The epidemiology and clinical pathophysiology of thromboembolic disease

by Egermayer, Paul Charles

Abstract (Summary)
Thrombosis is a vascular pathological process which frequently affects the veins of the lower limbs, and embolisation of thrombotic material is common. Thromboembolic disease is a common cause of death in Western societies, predominantly affecting the elderly. Numerous risk factors and co-morbidities have been identified. Safe and effective means of prophylaxis are available but are underutilised. Anticoagulant drugs are very effective in preventing thromboembolic disease, but their effects on the evolution of the thrombotic process remain poorly documented. These drugs are difficult to use, and treatment errors and treatment failures are common. The factors which determine the embolisation of deep vein thrombosis are poorly understood. When such embolisation occurs it is usually asymptomatic. Symptomatic pulmonary embolism presents in 3 general ways-pleuritic pain, shortness of breath, or collapse. Tachypnea is the commonest sign. Tests which are available to assist in the diagnosis of thromboembolic disease include the ventilation perfusion lung scan, ultrasound of the lower limbs, pulmonary angiography and echocardiography. The commonest investigation requested in this context is the lung scan. Although the results are often inconclusive, this is frequently the only specific investigation which is performed. The accurate interpretation of lung scans requires consideration of the pretest probability of pulmonary embolism. The D-dimer assay is another test which may be useful. The finding of a normal D-dimer level substantially reduces the probability of thromboembolic disease and may render a lung scan unnecessary.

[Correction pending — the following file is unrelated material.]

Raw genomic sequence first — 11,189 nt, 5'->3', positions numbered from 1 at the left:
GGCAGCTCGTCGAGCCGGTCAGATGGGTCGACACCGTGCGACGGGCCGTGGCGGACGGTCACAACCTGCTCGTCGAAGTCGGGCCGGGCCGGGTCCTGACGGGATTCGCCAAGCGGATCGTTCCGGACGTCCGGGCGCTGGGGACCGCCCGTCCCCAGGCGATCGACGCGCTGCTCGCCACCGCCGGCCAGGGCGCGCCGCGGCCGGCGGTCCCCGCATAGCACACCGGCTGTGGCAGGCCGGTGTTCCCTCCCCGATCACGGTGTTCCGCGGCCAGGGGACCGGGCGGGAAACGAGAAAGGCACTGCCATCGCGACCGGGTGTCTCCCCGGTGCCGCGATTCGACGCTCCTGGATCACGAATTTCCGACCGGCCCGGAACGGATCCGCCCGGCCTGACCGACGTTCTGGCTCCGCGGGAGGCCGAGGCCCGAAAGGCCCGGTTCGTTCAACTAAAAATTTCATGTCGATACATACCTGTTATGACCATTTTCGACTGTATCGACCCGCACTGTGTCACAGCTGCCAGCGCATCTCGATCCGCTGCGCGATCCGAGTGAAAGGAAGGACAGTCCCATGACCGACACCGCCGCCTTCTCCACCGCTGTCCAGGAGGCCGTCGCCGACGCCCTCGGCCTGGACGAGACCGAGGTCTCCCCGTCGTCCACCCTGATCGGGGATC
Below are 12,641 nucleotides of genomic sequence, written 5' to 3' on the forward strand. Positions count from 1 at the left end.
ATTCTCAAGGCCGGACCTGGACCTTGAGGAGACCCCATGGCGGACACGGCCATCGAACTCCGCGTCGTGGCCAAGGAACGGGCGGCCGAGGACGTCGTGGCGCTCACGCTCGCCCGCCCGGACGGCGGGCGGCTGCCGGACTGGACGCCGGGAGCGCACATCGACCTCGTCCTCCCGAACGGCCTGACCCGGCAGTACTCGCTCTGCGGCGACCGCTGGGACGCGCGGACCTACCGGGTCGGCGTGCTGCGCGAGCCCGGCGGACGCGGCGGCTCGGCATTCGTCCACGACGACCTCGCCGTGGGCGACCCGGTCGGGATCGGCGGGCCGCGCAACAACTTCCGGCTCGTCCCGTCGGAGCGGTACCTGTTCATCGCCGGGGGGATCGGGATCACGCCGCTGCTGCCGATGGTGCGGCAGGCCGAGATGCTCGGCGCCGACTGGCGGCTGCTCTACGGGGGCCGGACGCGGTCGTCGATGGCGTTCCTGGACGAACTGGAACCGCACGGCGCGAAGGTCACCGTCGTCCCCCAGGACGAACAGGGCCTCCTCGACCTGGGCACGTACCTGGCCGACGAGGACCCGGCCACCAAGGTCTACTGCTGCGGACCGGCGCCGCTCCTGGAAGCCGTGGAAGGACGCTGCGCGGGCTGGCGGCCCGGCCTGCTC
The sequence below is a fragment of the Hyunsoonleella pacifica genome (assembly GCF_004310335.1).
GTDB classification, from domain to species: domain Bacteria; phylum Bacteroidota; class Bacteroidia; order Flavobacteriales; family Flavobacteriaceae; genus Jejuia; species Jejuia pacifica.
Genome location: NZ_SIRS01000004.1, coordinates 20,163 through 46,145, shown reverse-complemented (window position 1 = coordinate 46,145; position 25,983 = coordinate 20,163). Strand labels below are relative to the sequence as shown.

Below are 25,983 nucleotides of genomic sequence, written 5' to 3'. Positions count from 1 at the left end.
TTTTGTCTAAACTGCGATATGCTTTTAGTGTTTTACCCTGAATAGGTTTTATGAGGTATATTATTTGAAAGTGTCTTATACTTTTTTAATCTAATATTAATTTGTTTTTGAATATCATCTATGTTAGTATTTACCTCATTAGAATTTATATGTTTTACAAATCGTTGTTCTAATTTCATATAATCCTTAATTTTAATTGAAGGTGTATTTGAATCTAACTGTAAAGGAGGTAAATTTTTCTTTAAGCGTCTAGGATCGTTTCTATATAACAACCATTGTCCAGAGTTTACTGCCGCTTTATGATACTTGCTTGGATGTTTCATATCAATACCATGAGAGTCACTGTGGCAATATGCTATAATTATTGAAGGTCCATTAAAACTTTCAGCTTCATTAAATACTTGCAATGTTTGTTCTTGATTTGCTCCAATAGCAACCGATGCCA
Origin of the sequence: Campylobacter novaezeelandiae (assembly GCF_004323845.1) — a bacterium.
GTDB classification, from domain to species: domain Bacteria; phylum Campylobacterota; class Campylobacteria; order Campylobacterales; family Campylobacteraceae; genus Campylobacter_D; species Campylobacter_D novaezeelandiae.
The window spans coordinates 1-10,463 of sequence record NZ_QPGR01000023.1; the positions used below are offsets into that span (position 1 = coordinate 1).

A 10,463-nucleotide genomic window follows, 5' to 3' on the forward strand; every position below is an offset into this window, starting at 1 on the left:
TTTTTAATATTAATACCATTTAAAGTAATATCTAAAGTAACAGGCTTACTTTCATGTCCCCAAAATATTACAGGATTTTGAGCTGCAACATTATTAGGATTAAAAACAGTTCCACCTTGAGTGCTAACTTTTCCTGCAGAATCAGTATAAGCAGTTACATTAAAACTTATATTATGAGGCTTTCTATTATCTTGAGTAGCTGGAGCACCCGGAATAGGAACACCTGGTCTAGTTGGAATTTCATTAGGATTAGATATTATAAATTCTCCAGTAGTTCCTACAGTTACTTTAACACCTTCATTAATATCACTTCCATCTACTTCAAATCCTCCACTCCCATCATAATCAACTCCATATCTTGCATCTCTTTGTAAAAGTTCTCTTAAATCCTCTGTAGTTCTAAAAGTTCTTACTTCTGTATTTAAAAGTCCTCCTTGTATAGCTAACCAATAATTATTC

Bibliographical Information:


School:The University of Auckland / Te Whare Wananga o Tamaki Makaurau

School Location:New Zealand

Source Type:Master's Thesis

Keywords:health sciences medicine and surgery 0564 pathology 0571


Date of Publication:01/01/2001

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